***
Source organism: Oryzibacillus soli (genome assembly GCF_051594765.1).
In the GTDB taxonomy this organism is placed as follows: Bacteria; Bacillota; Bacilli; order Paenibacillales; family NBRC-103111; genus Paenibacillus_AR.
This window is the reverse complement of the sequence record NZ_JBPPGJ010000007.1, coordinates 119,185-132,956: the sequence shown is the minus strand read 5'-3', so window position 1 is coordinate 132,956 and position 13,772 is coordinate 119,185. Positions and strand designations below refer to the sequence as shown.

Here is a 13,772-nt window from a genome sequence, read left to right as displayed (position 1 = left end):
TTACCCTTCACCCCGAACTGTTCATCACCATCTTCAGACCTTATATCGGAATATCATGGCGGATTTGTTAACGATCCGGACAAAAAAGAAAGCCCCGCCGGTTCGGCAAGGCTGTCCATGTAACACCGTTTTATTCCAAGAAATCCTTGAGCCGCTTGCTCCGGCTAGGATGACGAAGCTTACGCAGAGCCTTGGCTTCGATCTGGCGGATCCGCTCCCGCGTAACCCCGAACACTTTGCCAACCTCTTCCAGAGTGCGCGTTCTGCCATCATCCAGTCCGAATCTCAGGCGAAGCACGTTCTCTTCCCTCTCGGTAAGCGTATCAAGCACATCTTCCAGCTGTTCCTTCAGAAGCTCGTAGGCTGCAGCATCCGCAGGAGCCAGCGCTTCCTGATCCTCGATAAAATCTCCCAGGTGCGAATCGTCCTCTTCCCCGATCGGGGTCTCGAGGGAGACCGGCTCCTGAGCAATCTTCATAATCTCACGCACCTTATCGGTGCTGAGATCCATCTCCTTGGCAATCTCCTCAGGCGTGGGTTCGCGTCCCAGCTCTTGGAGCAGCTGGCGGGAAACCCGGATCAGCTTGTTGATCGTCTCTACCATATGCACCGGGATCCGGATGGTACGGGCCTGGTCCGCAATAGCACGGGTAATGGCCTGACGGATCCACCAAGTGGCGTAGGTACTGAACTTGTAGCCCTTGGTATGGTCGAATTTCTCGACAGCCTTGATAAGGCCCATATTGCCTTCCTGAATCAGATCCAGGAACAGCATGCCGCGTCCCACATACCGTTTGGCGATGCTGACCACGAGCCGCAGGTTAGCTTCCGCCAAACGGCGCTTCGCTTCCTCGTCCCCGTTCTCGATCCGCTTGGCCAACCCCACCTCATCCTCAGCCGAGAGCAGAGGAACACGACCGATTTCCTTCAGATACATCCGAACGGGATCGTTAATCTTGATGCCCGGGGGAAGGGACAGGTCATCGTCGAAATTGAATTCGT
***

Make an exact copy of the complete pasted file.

Source organism: Oryzibacillus soli (genome assembly GCF_051594765.1).
In the GTDB taxonomy this organism is placed as follows: Bacteria; Bacillota; Bacilli; order Paenibacillales; family NBRC-103111; genus Paenibacillus_AR.
This window is the reverse complement of the sequence record NZ_JBPPGJ010000007.1, coordinates 119,185-132,956: the sequence shown is the minus strand read 5'-3', so window position 1 is coordinate 132,956 and position 13,772 is coordinate 119,185. Positions and strand designations below refer to the sequence as shown.

Here is a 13,772-nt window from a genome sequence, read left to right as displayed (position 1 = left end):
TTACCCTTCACCCCGAACTGTTCATCACCATCTTCAGACCTTATATCGGAATATCATGGCGGATTTGTTAACGATCCGGACAAAAAAGAAAGCCCCGCCGGTTCGGCAAGGCTGTCCATGTAACACCGTTTTATTCCAAGAAATCCTTGAGCCGCTTGCTCCGGCTAGGATGACGAAGCTTACGCAGAGCCTTGGCTTCGATCTGGCGGATCCGCTCCCGCGTAACCCCGAACACTTTGCCAACCTCTTCCAGAGTGCGCGTTCTGCCATCATCCAGTCCGAATCTCAGGCGAAGCACGTTCTCTTCCCTCTCGGTAAGCGTATCAAGCACATCTTCCAGCTGTTCCTTCAGAAGCTCGTAGGCTGCAGCATCCGCAGGAGCCAGCGCTTCCTGATCCTCGATAAAATCTCCCAGGTGCGAATCGTCCTCTTCCCCGATCGGGGTCTCGAGGGAGACCGGCTCCTGAGCAATCTTCATAATCTCACGCACCTTATCGGTGCTGAGATCCATCTCCTTGGCAATCTCCTCAGGCGTGGGTTCGCGTCCCAGCTCTTGGAGCAGCTGGCGGGAAACCCGGATCAGCTTGTTGATCGTCTCTACCATATGCACCGGGATCCGGATGGTACGGGCCTGGTCCGCAATAGCACGGGTAATGGCCTGACGGATCCACCAAGTGGCGTAGGTACTGAACTTGTAGCCCTTGGTATGGTCGAATTTCTCGACAGCCTTGATAAGGCCCATATTGCCTTCCTGAATCAGATCCAGGAACAGCATGCCGCGTCCCACATACCGTTTGGCGATGCTGACCACGAGCCGCAGGTTAGCTTCCGCCAAACGGCGCTTCGCTTCCTCGTCCCCGTTCTCGATCCGCTTGGCCAACCCCACCTCATCCTCAGCCGAGAGCAGAGGAACACGACCGATTTCCTTCAGATACATCCGAACGGGATCGTTAATCTTGATGCCCGGGGGAAGGGACAGGTCATCGTCGAAATTGAATTCGT